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Late surge threatens Canadian premier; Conservatives fall in latest polling

Until a few days ago, Monday's election looked set to give Canada another mandate for the Conservative government. Instead, Prime Minister Stephen Harper could be out of a job if polls are right in predicting a late surge for the left.

The unexpected gains for the New Democratic Party have upended previous soundings that predicted the Conservatives would get enough votes to form a minority government, perhaps even a majority one. Now a new scenario has emerged in which the New Democrats and the Liberals together win enough seats to eventually form a coalition.

"We've had an earthquake here, and it's all happening very quickly," said Nelson Wiseman, professor at the University of Toronto, after EKOS, a private polling company, gave the Conservatives 33.7 percent, the New Democrats 28 and the Liberals 23.7. The pollsters said they questioned 3,000 voters and gave a margin of error of 1.8 percentage points. A series of other polls have since reported similar results.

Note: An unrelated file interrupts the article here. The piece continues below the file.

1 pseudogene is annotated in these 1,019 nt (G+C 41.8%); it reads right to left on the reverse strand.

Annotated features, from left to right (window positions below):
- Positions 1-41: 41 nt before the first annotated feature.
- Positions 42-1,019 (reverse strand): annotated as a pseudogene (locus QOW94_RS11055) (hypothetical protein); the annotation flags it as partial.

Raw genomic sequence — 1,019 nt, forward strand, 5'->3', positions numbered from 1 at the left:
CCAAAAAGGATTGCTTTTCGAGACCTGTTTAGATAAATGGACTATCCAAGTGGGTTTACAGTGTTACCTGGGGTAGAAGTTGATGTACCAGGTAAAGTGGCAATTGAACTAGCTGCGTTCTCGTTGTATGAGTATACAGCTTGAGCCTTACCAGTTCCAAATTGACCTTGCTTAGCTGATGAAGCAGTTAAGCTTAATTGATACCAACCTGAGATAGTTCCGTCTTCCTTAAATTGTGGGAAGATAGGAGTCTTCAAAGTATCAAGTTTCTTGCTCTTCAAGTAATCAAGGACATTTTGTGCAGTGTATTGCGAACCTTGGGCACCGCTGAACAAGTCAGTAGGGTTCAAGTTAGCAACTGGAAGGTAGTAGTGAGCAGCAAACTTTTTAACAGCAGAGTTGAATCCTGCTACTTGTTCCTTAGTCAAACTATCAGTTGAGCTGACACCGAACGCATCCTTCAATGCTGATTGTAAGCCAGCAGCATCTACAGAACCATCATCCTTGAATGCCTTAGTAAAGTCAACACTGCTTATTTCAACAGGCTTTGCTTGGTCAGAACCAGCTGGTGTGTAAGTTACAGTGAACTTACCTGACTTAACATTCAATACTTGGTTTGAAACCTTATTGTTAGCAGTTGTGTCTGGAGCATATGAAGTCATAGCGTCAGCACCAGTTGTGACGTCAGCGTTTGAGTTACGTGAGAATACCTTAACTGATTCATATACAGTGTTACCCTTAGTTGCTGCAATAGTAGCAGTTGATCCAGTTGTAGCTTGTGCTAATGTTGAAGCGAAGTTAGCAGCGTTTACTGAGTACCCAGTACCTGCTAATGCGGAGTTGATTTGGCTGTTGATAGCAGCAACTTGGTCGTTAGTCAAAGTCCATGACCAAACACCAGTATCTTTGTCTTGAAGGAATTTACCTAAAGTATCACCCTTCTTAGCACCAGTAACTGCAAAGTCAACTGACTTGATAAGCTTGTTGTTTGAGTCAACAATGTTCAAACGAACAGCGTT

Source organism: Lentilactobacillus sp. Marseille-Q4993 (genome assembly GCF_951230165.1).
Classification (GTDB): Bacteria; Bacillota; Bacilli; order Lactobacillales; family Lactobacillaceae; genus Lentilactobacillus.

It was a shock on two levels: for suggesting the Conservatives might be edged out of office by a late surge, and for predicting that the New Democrats would eclipse the Liberals, throughout Canadian history the party either in power or leading the opposition.

The sudden shift reflected in the polls raised another, even more improbable scenario: that the New Democrats would win the most votes and leader Jack Layton, a little known figure outside Canada, would become prime minister. A poll published Thursday by the Canadian Press Harris-Decima survey put Layton's party just 5 percentage points behind the Conservatives.

Harper, in power since 2006, has won two elections but never with a majority. He has managed to nudge an instinctively center-left country to the right. He has gradually lowered sales and corporate taxes, avoided climate change legislation, backed the oil industry against the environmental lobby, upped military spending and extended Canada's military mission in Afghanistan.

Former colleagues of Harper say his long-term goals are to kill the image of the Liberals -- the party of Jean Chretien, Lester Pearson and Pierre Trudeau -- as the natural party of government in Canada, and to redefine what it means to be Canadian.

Harper is counting on the economy to help him. Canada has outperformed other major industrialized democracies through the financial crisis.

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